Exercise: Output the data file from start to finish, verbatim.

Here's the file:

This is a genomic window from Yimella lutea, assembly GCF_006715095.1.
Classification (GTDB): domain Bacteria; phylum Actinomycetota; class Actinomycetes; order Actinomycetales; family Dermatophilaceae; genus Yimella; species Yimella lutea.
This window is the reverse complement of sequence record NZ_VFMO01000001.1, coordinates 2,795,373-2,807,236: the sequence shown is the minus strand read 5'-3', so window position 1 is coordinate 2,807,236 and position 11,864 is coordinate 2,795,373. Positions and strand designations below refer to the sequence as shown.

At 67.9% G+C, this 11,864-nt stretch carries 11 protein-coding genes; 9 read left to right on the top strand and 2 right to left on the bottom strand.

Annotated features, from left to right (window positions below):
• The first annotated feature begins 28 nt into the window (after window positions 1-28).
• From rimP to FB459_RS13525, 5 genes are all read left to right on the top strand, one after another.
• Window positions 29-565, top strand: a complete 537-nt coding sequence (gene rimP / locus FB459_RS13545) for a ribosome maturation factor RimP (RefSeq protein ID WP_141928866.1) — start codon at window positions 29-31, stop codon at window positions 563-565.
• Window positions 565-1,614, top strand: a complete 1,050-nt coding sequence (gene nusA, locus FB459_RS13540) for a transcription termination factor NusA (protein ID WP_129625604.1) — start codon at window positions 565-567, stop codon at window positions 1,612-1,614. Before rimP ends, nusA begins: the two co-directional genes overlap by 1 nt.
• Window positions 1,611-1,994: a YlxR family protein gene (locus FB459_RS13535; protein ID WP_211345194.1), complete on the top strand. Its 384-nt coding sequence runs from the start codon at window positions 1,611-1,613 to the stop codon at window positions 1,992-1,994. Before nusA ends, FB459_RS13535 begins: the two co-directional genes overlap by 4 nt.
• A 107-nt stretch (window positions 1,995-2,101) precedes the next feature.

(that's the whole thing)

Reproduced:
This is a genomic window from Yimella lutea, assembly GCF_006715095.1.
Classification (GTDB): domain Bacteria; phylum Actinomycetota; class Actinomycetes; order Actinomycetales; family Dermatophilaceae; genus Yimella; species Yimella lutea.
This window is the reverse complement of sequence record NZ_VFMO01000001.1, coordinates 2,795,373-2,807,236: the sequence shown is the minus strand read 5'-3', so window position 1 is coordinate 2,807,236 and position 11,864 is coordinate 2,795,373. Positions and strand designations below refer to the sequence as shown.

At 67.9% G+C, this 11,864-nt stretch carries 11 protein-coding genes; 9 read left to right on the top strand and 2 right to left on the bottom strand.

Annotated features, from left to right (window positions below):
• The first annotated feature begins 28 nt into the window (after window positions 1-28).
• From rimP to FB459_RS13525, 5 genes are all read left to right on the top strand, one after another.
• Window positions 29-565, top strand: a complete 537-nt coding sequence (gene rimP / locus FB459_RS13545) for a ribosome maturation factor RimP (RefSeq protein ID WP_141928866.1) — start codon at window positions 29-31, stop codon at window positions 563-565.
• Window positions 565-1,614, top strand: a complete 1,050-nt coding sequence (gene nusA, locus FB459_RS13540) for a transcription termination factor NusA (protein ID WP_129625604.1) — start codon at window positions 565-567, stop codon at window positions 1,612-1,614. Before rimP ends, nusA begins: the two co-directional genes overlap by 1 nt.
• Window positions 1,611-1,994: a YlxR family protein gene (locus FB459_RS13535; protein ID WP_211345194.1), complete on the top strand. Its 384-nt coding sequence runs from the start codon at window positions 1,611-1,613 to the stop codon at window positions 1,992-1,994. Before nusA ends, FB459_RS13535 begins: the two co-directional genes overlap by 4 nt.
• A 107-nt stretch (window positions 1,995-2,101) precedes the next feature.